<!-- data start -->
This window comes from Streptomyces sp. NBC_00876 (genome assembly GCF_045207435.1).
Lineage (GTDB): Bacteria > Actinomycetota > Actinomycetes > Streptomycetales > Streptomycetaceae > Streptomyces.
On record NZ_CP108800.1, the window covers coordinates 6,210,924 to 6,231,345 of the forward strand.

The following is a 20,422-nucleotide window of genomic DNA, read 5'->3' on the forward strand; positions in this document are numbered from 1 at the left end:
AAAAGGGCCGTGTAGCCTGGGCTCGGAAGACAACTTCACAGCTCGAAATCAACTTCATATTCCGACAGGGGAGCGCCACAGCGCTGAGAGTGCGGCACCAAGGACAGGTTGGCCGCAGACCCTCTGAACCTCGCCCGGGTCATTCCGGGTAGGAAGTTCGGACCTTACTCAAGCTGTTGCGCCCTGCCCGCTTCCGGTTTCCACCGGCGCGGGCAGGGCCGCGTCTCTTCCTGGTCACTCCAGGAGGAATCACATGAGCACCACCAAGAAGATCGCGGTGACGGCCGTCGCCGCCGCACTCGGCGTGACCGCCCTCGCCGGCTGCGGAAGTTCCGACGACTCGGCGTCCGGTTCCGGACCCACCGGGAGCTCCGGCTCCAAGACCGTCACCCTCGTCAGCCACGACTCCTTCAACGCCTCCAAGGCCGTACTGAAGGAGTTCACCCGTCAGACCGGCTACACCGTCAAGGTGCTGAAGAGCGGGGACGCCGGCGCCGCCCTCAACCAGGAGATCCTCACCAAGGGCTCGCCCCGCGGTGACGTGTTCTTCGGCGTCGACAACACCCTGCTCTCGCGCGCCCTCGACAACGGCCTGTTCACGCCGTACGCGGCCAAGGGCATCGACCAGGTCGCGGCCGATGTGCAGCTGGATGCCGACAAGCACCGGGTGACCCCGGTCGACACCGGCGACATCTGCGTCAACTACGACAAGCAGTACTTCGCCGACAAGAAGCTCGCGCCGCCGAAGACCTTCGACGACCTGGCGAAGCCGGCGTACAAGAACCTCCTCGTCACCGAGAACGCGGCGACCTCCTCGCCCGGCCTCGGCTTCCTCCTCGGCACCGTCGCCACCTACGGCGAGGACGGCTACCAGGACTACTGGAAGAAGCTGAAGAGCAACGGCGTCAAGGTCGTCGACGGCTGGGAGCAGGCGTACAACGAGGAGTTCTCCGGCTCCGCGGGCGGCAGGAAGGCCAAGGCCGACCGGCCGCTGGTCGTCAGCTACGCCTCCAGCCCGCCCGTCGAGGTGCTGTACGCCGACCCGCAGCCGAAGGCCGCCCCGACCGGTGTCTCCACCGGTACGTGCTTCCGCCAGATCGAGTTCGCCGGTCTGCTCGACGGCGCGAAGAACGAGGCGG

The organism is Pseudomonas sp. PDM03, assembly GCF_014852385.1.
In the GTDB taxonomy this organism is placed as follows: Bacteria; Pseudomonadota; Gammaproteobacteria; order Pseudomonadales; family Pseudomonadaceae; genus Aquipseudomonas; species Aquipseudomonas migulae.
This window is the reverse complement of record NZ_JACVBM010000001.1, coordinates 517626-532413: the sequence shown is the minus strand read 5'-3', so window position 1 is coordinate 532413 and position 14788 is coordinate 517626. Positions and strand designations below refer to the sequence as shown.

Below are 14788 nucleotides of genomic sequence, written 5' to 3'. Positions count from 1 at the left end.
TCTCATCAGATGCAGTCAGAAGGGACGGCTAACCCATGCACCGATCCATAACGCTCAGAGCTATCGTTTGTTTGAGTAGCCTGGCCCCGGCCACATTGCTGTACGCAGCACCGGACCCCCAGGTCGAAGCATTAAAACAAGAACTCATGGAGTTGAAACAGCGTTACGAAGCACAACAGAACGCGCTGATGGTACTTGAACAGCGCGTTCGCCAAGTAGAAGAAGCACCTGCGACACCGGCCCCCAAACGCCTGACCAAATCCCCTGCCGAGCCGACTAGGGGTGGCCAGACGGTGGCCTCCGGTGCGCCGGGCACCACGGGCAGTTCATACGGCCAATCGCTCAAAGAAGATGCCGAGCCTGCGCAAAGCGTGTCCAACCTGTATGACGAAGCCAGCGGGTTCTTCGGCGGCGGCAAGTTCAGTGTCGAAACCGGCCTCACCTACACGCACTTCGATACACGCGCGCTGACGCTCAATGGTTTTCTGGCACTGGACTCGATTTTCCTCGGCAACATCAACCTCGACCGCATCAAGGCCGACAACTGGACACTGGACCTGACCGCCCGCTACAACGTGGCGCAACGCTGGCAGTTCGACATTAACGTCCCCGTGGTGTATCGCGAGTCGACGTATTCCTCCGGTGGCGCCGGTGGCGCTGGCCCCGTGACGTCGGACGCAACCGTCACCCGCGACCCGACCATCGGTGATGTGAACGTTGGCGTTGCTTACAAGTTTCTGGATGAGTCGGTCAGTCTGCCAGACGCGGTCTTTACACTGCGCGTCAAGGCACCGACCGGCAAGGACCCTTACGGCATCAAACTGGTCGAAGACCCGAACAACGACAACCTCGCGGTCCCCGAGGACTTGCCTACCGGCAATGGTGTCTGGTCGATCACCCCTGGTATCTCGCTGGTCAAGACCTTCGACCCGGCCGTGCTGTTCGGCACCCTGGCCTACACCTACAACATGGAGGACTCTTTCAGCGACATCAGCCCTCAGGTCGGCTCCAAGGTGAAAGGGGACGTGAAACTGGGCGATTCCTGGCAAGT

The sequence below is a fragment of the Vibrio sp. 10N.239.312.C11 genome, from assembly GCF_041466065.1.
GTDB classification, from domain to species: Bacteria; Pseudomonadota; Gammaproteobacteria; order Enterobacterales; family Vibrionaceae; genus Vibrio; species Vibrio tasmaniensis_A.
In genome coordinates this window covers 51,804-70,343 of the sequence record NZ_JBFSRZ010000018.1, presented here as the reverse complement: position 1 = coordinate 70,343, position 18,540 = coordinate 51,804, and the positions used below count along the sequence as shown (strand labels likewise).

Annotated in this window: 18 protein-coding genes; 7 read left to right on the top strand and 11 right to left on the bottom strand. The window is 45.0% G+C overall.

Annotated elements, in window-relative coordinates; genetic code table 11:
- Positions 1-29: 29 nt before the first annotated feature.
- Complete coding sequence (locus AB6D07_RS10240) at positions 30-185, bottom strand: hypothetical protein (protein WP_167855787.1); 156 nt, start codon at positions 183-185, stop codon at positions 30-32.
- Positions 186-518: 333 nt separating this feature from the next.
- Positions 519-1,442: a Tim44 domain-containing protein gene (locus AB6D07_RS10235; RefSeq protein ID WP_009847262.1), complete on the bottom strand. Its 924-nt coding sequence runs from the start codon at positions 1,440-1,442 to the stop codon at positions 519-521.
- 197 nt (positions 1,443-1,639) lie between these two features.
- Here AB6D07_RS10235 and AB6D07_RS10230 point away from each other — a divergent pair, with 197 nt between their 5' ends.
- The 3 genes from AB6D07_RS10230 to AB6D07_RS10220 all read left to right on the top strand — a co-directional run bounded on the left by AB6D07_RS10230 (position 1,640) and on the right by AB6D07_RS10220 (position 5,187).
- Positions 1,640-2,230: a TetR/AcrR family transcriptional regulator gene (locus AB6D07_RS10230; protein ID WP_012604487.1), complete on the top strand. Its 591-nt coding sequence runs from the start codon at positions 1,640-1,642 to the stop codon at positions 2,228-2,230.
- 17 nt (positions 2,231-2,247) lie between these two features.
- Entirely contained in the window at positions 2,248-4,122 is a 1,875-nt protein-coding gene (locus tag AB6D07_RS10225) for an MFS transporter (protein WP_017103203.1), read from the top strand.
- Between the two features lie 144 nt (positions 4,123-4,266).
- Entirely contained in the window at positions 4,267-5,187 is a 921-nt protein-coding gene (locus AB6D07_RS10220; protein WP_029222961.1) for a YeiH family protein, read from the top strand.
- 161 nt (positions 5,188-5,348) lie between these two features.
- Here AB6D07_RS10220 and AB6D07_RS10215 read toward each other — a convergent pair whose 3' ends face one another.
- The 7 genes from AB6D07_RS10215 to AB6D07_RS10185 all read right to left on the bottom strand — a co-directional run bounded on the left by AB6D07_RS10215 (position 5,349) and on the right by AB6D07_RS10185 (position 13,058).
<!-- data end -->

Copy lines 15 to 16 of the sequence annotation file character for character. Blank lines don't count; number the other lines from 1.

Annotated elements, in window-relative coordinates; genetic code table 11:
- Positions 1-29: 29 nt before the first annotated feature.